Eventually my husband got to go see baby boy, Jack, in the NICU where he was told he may need to be intubated because of his oxygen levels. A few hours later we got the good news that he was doing well with just CPAP – no intubation needed. We were relieved and with each hour, things seemed to be getting better and better for him. It was only good news from there and within 48 hours we were discharged but without him. Luckily our friend who lives close to the hospital opened her home to us so we could stay close by until he was discharged the next day. We didn’t feel right going home without him.
The following days and weeks were a blur as we adjusted to life at home with 3 little ones. We had a ton of help from our families and friends and doulas. People sent meals, diapers, gifts; everything we could need. Doesn’t sound so bad, does it? There was so much to be grateful for.
But when they turned 3 – it all came crashing down. All day and all night, I cried. For the next two weeks I couldn’t talk to my husband. That’s when I realized how much grief, guilt, trauma, anxiety, and anger I was experiencing since the twins were born – and that’s when my healing journey began. I spoke to my husband about the birth, and the postpartum time, I started talking to a therapist, and started a more consistent yoga and meditation practice. Most recently, I attended a birth trauma healing circle at The Nesting Place with Jennie from Mater Hara Wellness. The circle offered me the time and space to express what I was feeling – a truly cathartic and awakening experience.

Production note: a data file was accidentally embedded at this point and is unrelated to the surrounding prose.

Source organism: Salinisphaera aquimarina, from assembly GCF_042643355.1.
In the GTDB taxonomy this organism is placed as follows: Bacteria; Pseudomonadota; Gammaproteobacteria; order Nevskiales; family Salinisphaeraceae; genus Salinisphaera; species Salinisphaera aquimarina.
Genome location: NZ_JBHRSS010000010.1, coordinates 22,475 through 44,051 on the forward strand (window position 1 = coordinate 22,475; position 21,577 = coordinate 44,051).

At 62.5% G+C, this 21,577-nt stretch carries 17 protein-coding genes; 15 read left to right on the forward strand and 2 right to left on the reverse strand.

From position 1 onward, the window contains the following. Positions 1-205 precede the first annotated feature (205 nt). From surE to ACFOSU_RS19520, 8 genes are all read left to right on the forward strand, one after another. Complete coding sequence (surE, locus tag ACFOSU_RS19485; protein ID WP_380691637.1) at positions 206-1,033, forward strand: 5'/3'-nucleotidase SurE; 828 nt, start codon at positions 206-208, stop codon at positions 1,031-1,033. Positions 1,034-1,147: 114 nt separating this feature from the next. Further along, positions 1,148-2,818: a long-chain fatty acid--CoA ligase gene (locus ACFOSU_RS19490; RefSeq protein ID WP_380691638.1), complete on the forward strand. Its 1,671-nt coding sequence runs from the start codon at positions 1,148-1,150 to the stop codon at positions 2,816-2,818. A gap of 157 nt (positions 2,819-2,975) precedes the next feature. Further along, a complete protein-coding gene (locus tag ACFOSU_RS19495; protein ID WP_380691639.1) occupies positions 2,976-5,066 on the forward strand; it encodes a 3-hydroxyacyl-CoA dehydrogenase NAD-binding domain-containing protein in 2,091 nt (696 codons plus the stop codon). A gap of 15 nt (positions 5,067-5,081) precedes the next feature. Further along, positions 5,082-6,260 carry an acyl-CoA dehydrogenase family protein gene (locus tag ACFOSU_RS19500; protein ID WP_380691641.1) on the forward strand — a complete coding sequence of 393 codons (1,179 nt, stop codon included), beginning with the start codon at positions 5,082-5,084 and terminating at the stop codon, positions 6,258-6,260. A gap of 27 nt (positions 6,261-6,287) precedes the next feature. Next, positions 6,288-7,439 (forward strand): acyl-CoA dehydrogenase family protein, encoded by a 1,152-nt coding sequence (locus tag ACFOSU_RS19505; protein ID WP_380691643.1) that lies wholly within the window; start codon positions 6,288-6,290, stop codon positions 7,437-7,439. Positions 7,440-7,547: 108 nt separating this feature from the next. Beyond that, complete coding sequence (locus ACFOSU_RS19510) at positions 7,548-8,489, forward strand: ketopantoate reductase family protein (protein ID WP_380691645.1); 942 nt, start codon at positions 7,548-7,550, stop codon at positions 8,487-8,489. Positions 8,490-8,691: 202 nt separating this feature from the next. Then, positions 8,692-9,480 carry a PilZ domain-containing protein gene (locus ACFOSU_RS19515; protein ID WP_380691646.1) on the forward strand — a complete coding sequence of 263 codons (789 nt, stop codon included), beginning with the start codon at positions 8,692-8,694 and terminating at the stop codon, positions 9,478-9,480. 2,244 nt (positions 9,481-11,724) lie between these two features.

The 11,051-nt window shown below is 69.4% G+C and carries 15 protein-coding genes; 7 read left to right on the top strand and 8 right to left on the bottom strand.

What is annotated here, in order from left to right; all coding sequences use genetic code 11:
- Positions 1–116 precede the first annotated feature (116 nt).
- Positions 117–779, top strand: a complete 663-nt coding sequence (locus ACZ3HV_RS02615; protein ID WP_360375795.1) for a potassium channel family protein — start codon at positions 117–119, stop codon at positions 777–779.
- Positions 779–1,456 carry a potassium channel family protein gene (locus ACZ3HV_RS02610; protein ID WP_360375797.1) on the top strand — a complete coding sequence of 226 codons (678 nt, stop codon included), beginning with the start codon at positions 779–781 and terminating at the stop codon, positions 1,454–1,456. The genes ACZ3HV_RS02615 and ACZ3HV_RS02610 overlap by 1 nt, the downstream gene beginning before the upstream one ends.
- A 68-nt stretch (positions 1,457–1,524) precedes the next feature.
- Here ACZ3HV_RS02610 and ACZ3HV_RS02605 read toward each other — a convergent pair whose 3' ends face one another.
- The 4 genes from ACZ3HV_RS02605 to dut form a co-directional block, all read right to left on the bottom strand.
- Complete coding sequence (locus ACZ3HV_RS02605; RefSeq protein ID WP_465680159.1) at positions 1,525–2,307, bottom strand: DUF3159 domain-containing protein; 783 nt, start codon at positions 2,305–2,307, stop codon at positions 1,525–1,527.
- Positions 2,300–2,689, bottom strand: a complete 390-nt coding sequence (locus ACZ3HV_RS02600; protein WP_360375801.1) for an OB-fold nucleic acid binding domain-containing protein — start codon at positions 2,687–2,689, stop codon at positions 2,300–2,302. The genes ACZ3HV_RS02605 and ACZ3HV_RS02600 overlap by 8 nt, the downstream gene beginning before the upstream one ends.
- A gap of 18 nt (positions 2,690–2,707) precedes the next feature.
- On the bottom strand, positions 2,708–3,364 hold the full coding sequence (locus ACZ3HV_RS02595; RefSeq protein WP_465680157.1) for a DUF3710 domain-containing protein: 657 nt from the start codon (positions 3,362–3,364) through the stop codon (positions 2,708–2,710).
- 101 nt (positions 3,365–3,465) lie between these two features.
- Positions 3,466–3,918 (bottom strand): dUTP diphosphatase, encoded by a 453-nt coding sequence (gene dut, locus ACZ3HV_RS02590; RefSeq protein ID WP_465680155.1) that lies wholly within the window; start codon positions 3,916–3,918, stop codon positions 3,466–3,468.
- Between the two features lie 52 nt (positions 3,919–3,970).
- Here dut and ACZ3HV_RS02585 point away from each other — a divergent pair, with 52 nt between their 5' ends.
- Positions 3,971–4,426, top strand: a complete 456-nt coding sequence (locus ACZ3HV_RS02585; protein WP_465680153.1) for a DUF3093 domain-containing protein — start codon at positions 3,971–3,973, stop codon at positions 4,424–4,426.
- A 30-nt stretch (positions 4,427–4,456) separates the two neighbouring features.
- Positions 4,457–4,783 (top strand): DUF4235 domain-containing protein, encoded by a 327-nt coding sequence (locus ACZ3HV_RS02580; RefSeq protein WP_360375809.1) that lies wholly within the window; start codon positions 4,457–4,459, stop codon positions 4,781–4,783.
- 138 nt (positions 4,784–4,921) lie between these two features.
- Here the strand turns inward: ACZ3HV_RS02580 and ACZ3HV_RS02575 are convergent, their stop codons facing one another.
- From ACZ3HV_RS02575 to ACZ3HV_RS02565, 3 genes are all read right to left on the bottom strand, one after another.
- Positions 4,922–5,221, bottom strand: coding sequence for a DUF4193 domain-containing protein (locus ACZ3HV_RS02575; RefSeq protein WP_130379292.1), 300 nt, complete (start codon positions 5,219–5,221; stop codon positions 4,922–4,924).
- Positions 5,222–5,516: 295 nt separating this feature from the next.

In the rage on the page exercise at the circle, I wrote something along the lines of:
How could I let this happen…knowing what I know. Doing what I do?
How could he let this happen?
I was so focused on one thing, and one thing only that I didn’t ask questions.
I never knew what a ‘breech extraction’ really was. I didn’t do my research.
Why didn’t anyone tell me?
Pulling, tugging, rushing. So much pain.
And then he was born and he wasn’t breathing or crying. And then they took him to NICU.
And then came postpartum – more pain. My heart, my insides, they felt bruised.
Was that really necessary? How will I ever know.
Once I noticed the feelings, identified them, spoke of them, cried and released, I found space to forgive myself. So this year on the twins fourth birthday I feel lighter and am choosing to forgive.
I forgive myself for not being my own advocate the way I wished I had been. I forgive my husband for not stopping them from ‘extracting’ my son from my body. I forgive the midwives for not preparing me more for the possible pain and intensity I was about to endure. I forgive the OB who performed the extraction. Because it’s no one’s fault. My Birth Trauma is no one’s fault – it happened, it is part of my story and I will release the negativity I feel about it and rather focus on the strength that I have as a mother, as a birth keeper, as a person,
Birth Trauma doesn’t discriminate. My birth trauma story is no better, and no worse than anyone else’s. It is my trauma and I need(ed) to cope with it. This healing season is teaching me that I don’t have to let it dictate my life, my emotions, my reactions. The anger, the sadness, and other emotions associated with my birth story and the days/weeks following are valid, they happened and are a part of my healing journey, which continues every single day. The consistent yet slow release of anger, grief, and sadness is opening up small pockets of space for more gratitude for my life and the many blessings in it.